Peter and Margery Spack, Safe House, Repertory Theatre of St.
Louis
Mark Wilson, An Invitation Out, Mustard Seed Theatre

Outstanding Costume Design in a Play
Beth Ashby, An Invitation Out, Mustard Seed Theatre
Dorothy Marshall Englis, The Winslow Boy, Repertory Theatre
of St. Louis
JC Krajicek, The Further Adventures of Hedda Gabler, St. Louis
Shakespeare
Cyndi Lohrmann, The Killing of Sister George, Max & Louie
Productions
David Toser, Angel Street, Repertory Theatre of St. Louis

Outstanding Lighting Design in a Play
Joseph Clapper, The Rime of the Ancient Mariner, Upstream
Theater
Patrick Huber, Sublime Intimacy, Max & Louie Productions
Bess Moynihan, One Flea Spare, Slightly Askew Theatre
Ensemble
Peter E. Sargent, Angel Street, Repertory Theatre of St. Louis
Nathan Schroeder, Mr. Burns: A Post-Electric Play, R-S
Theatrics

Outstanding Sound Design in a Play
Paige Brubeck and Evan Suit, The Rime of the Ancient Mariner,
Upstream Theater
Fitz Patton, All the Way, Repertory Theatre of St. Louis
Greg Mackender and Rusty Wandall, Antony and Cleopatra,
Shakespeare Festival St. Louis
Rusty Wandall, Angel Street, Repertory Theatre of St. Louis
Rusty Wandall, I and You, Repertory Theatre of St. Louis

Outstanding Set Design in a Musical
Shoko Kambara, The Barber of Seville, Opera Theatre of Saint
Louis
Rob Lippert, Dogfight, Stray Dog Theatre
Rob Lippert, Heathers, New Line Theatre
Rob Lippert, The Mystery of Edwin Drood, Stray Dog Theatre
James Wolk, Anything Goes, Stages St. Louis

Outstanding Costume Design in a Musical
Eileen Engel, The Mystery of Edwin Drood, Stray Dog Theatre
Andrea Lauer, Into the Woods, The Muny
Brad Musgrove, Anything Goes, Stages St. Louis
Sarah Porter, The Threepenny Opera, New Line Theatre
Alejo Vietti, Holiday Inn, The Muny

Outstanding Lighting Design in a Musical
Christoper Akerlind, Emmeline, Opera Theatre of Saint Louis
Tyler Duenow, Dogfight, Stray Dog Theatre
John Lasiter, Oklahoma!, The Muny
Sean M. Savoie, Once on This Island, The Black Rep
Sean M. Savoie, Anything Goes, Stages St. Louis

Outstanding Musical Director
Jeffrey Richard Carter, The Threepenny Opera, New Line
Theatre
Charles Creath, Once on This Island, The Black Rep
Michael Horsley, Buddy: The Buddy Holly Story, The Muny
George Manahan, Emmeline, Opera Theatre of Saint Louis
Chris Petersen, Dogfight, Stray Dog Theatre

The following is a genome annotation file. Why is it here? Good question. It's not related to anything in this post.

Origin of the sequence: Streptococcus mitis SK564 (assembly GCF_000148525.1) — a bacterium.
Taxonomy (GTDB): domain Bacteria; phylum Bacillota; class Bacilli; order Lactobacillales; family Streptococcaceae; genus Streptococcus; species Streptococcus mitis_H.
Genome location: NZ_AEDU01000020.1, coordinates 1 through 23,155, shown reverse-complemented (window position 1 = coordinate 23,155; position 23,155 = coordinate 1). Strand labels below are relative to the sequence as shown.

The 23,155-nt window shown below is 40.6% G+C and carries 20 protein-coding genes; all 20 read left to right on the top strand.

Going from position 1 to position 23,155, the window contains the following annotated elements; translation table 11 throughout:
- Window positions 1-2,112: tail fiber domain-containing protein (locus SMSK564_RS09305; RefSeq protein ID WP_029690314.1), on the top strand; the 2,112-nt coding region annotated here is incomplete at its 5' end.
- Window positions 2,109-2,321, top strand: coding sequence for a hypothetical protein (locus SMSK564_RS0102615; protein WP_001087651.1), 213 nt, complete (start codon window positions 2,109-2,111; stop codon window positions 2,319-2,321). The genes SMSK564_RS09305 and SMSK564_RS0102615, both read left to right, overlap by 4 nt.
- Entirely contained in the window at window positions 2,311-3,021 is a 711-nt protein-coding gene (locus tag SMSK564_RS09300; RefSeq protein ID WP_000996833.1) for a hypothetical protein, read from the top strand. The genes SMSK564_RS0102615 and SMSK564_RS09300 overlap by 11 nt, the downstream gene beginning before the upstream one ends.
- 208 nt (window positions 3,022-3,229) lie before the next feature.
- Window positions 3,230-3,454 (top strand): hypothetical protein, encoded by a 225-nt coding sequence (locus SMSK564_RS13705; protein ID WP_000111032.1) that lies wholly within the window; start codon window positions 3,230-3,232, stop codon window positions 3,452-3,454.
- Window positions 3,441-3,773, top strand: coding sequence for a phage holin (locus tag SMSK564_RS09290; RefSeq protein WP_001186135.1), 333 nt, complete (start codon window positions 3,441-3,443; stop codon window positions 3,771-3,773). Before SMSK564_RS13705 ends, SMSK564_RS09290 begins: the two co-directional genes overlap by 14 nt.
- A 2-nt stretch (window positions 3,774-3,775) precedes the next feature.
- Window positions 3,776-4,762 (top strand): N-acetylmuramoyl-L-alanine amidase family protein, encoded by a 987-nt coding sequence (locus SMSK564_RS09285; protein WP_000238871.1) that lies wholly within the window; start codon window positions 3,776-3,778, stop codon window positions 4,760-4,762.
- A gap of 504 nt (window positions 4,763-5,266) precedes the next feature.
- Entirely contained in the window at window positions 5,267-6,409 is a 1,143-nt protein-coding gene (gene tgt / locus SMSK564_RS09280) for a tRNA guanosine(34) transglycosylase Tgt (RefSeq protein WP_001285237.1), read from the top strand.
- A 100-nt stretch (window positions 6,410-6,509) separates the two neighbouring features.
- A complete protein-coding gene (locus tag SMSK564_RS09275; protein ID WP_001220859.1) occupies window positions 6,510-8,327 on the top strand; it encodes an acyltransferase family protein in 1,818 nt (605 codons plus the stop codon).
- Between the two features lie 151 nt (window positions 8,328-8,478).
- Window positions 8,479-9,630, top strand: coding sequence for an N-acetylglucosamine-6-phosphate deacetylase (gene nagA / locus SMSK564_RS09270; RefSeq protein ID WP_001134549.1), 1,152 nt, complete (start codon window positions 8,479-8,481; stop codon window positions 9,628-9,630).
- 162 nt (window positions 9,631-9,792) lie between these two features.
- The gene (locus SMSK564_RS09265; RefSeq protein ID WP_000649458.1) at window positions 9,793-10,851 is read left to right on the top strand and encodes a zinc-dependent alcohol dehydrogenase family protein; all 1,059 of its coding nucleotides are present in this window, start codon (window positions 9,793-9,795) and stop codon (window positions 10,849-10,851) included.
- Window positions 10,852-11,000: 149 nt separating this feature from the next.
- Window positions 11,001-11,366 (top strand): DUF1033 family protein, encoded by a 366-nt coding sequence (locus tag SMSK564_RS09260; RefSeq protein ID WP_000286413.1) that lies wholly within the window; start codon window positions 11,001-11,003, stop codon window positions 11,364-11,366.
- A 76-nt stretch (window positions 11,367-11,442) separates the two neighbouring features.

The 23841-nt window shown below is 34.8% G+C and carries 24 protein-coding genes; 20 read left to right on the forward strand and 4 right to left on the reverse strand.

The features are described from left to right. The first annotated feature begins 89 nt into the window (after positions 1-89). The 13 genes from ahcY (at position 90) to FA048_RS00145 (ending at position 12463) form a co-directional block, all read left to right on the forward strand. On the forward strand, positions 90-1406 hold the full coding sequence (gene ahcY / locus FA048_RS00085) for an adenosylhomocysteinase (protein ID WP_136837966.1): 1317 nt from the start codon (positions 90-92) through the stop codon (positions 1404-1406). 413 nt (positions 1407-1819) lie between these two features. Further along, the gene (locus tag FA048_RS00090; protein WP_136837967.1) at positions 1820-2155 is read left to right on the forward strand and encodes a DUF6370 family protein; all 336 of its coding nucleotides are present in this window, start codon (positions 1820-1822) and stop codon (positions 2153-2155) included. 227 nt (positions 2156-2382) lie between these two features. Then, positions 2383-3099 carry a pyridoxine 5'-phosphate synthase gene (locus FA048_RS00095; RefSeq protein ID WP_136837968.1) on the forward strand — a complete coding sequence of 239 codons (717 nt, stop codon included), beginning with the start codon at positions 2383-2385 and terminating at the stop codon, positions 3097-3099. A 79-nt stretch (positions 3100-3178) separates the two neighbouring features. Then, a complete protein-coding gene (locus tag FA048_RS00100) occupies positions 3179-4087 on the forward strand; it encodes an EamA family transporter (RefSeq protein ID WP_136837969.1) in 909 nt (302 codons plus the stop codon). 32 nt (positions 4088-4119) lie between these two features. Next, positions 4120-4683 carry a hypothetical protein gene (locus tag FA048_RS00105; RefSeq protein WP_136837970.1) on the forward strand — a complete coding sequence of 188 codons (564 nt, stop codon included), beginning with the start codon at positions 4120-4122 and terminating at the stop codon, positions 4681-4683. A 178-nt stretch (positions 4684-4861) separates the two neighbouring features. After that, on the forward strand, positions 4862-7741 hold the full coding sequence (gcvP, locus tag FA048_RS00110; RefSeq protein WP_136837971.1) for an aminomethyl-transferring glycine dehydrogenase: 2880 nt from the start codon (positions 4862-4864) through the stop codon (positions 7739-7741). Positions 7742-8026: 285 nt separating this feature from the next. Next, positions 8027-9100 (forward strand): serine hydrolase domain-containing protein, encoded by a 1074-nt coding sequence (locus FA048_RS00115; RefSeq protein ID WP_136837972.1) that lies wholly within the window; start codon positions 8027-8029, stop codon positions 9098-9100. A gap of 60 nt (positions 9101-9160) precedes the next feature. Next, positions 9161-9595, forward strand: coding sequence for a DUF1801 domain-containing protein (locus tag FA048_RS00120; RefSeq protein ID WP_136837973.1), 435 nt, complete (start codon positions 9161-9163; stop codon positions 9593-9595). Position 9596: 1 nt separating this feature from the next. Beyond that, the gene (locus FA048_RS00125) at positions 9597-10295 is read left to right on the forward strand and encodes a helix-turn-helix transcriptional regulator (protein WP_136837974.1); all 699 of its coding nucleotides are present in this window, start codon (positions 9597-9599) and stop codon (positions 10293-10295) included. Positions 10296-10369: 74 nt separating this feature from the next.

Outstanding Choreographer
Stephen Bourneuf, Anything Goes, Stages St. Louis
Denis Jones, Holiday Inn, The Muny
Dan Knechtges and Jessica Hartman, Hairspray, The Muny
Susan Stroman and Ginger Thatcher, Oklahoma!, The Muny
Keith Tyrone Williams, Once on This Island, The Black Rep

Outstanding Ensemble in a Musical
Anything Goes, Stages St. Louis
Dogfight, Stray Dog Theatre
Into the Woods, The Muny
Heathers, New Line Theatre
The Mystery of Edwin Drood, Stages St. Louis

Outstanding Supporting Actress in a Musical
Eileen Engel, The Mystery of Edwin Drood, Stray Dog Theatre
Heather Headley, Into the Woods, The Muny
Sydney Mancasola, La rondine, Opera Theatre of Saint Louis
Sarah Porter, The Threepenny Opera, New Line Theatre
Zoe Vonder Haar, The Full Monty, Stages St. Louis

Outstanding Supporting Actor in a Musical
Dan Fenaughty, Anything Goes, Stages St. Louis
Joneal Joplin, The Fantasticks, Insight Theatre Company
Rob McClure, Beauty and the Beast, The Muny
Milton Craig Nealy, The Full Monty, Stages St. Louis
Sam Weber, Buddy: The Buddy Holly Story, The Muny

Outstanding Actress in a Musical
Julie Cardia, Anything Goes, Stages St. Louis
Shannon Cothran, Dogfight, Stray Dog Theatre
Erin Dilly, Into the Woods, The Muny
Joyce El-Khoury, Emmeline, Opera Theatre of St. Louis
Anna Skidis, Heathers, New Line Theatre

Outstanding Actor in a Musical
Andy Christopher, Buddy: The Buddy Holly Story, The Muny
Ben Davis, Oklahoma!, The Muny
Evan Fornachon, Heathers, New Line Theatre
Gerry Love, The Mystery of Edwin Drood, Stray Dog Theatre
Jordan Shanahan, Rigoletto, Union Avenue Opera

Outstanding Director of a Musical
Justin Been, The Mystery of Edwin Drood, Stray Dog Theatre